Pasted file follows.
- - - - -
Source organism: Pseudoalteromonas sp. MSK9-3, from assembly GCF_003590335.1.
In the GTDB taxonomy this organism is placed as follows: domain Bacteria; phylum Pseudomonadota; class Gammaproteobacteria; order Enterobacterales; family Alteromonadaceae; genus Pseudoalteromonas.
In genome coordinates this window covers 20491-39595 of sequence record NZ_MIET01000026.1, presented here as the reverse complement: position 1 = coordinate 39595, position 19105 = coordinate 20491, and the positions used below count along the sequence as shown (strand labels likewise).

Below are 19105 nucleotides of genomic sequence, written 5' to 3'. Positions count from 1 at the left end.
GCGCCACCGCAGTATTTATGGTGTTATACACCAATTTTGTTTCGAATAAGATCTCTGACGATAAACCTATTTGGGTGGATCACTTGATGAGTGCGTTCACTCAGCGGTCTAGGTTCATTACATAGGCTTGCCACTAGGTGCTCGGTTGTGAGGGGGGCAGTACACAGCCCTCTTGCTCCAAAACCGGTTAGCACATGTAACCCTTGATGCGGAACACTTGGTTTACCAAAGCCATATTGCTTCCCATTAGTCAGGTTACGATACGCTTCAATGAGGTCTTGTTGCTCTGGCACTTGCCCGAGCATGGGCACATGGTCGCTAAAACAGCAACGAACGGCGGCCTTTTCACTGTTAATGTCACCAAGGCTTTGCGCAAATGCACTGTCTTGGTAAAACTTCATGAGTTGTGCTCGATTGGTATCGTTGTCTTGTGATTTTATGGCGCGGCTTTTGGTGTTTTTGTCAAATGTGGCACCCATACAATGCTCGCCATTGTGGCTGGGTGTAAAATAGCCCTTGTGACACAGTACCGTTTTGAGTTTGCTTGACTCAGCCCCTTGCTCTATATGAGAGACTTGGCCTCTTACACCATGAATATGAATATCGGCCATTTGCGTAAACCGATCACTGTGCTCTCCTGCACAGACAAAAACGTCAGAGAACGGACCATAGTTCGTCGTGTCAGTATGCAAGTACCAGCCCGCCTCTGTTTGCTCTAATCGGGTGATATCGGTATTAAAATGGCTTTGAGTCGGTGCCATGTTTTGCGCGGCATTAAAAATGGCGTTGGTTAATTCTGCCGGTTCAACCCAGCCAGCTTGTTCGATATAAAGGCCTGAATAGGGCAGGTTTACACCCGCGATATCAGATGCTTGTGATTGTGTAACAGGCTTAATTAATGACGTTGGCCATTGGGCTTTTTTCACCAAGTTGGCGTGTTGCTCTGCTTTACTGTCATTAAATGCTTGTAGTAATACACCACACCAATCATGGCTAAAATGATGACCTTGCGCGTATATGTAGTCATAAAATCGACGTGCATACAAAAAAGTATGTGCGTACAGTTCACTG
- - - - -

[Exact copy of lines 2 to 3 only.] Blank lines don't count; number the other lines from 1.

In the GTDB taxonomy this organism is placed as follows: domain Bacteria; phylum Pseudomonadota; class Gammaproteobacteria; order Enterobacterales; family Alteromonadaceae; genus Pseudoalteromonas.
In genome coordinates this window covers 20491-39595 of sequence record NZ_MIET01000026.1, presented here as the reverse complement: position 1 = coordinate 39595, position 19105 = coordinate 20491, and the positions used below count along the sequence as shown (strand labels likewise).